Federal and USPS Employees – Will OPM Approve Disability Retirement for Obesity?

The topic of today’s post is whether obesity or morbid obesity may make you eligible for FERS or CSRS Disability retirement through OPM. Obesity is a documented and diagnosable medical condition.

However, in the world of Federal Disability Retirement applications, OPM employees and MSPB administrative judges still cling to the prejudice that obesity is a choice-based situation: that the postman or federal employee who is morbidly obese is to blame their condition. For these reasons, the OPM and MSPB seem to keep individuals who are obese or morbidly obese at a higher level.

Doctors and experts in medicine have identified a number of medical conditions, as well as physical factors and genetic influences that can make a person obese. Some of these are: obesity, including: pituitary tumors, pituitary disease, craniopharyngioma, pseudohypoparathyroidism, decreased metabolism, Rader-Willi syndrome, Frohlich syndrome, underactive thyroid gland, as well as certain types of brain tumors, chromophobic adenoma and many more.

Despite advances in medical science, which show that obesity is not caused only by overeating, MSPB administrative judges insist on their archaic legal analysis in disability retirement appeals filed by federal or obese federal workers.

Here’s how it works. The MSPB administrative judge will assume an incorrect premise: The federal employee or postal worker diagnosed with obesity simply eats too much or has made a personal choice to become obese.

The MSPB administrative judge follows the erroneous premise to his logical conclusion: The federal worker or postal worker will have to prove that they either: a) used medical suggestions for weight reduction exercises and programs and the suggestions did not work, or b) that medical suggestions for exercise and weight reduction were medically not advisable. This is the legal equivalent of the MSPB that requires diabetics to prove that they have participated in a sugar reduction program, and has failed.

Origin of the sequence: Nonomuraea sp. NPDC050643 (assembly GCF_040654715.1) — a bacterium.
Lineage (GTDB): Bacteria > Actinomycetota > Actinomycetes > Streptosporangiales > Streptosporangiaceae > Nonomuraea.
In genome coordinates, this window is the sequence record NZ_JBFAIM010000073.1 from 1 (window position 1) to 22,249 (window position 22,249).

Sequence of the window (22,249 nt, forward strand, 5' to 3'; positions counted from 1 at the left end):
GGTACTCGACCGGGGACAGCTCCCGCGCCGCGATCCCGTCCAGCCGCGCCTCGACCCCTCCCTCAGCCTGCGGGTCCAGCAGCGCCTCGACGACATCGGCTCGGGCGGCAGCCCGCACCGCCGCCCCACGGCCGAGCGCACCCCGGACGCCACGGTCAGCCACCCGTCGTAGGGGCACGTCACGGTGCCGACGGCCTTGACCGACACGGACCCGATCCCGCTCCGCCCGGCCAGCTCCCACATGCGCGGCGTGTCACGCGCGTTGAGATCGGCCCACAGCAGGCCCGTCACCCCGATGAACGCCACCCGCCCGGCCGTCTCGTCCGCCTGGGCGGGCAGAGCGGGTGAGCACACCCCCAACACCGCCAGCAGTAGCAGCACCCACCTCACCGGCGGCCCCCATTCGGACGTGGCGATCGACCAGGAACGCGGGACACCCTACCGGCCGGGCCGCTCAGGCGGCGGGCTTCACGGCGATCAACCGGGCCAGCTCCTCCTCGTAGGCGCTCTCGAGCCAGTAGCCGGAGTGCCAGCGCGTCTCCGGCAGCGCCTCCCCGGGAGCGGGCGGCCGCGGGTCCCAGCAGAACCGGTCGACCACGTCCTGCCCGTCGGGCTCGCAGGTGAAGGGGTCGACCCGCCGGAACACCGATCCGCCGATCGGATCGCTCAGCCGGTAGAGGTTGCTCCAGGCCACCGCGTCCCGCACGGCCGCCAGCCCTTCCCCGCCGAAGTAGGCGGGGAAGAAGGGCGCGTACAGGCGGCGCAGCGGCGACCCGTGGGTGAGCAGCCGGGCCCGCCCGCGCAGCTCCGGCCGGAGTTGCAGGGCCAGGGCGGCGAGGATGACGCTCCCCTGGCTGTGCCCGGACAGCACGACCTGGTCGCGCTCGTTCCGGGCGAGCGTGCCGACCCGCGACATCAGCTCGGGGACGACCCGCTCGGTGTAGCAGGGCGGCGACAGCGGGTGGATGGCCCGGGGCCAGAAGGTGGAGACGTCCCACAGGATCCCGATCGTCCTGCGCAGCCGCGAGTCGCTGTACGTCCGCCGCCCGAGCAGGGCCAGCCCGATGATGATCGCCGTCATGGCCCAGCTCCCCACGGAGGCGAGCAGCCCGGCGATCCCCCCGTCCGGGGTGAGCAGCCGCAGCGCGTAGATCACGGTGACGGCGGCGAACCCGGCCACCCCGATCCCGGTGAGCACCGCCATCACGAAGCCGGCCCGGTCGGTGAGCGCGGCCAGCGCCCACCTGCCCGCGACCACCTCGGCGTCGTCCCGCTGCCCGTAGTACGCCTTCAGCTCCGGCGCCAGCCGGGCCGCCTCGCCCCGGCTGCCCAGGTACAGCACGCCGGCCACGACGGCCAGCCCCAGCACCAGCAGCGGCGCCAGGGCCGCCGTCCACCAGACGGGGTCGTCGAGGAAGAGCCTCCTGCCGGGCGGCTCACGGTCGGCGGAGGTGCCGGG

For obese or morbid obesity, OPM and MSPB administrative judges believe that disabling obesity “… did not stem from the disease or injury itself, as required by law, but from voluntary failure or refusal to provide available corrective or remedial measures to take. “

A momentous decision hinted that extreme measures, such as “modified fasting” or “bypass surgery”, would be too drastic to expect a disabled applicant to be subject to a disability. The administrative judge did not say “would” be too drastic – it just “could” be too drastic.

There are two ways that an obese federal worker or postal worker seeking benefits from OPM for disability retirement can approach this judicial and / or institutional bias against obese or morbidly obese.

The first, and I think best, is to eliminate the possibility that the Office of Personnel Management or the Merit Systems Protection Board may come to the wrong conclusion. Talk to your treating physician and leave him or her a letter in the Federal disability pension application one or more of the following:

1) Weight reduction programs and fasting and exercise were medically advised, but were unsuccessful despite the patient’s efforts;

2) Weight reduction programs and fasting and exercise were not medically recommended and were not part of the patient’s medical treatment plan

3) Weight reduction programs and fasting and exercise would have actually harmed the patient.

One or more of these statements from your treating physician should prevent OPM or the MSPB from applying the institutional bias against obese.

The second way, and this is for the warriors out there, who love long lawsuits and lengthy legal battles that take years to resolve. Fight the institutional prejudices of OPM and MSPB. Hire a lawyer who knows the bias, is there for the long haul, and see if you can overturn the MSPB precedent (or at least get a decision that makes it clear that the obese has no affirmative duty to MSPB and OPM that they followed weight reduction treatment plans before they were entitled to disability benefits. Cases in the MSPB are very fast, the law is very slow, and it will take a long and concerted effort to resolve the MSPB’s institutional bias against obese or sickly obese.

While other federal and USPS workers may be denied retirement disability if there is a record of their failure to follow their medical treatment plans, the obese (and some individuals with mental illness) are the only ones to effectively convince the administrative court that their obesity is not a personal choice, or something that can be resolved by farmers jumping and fasting.

Source by Christopher Attig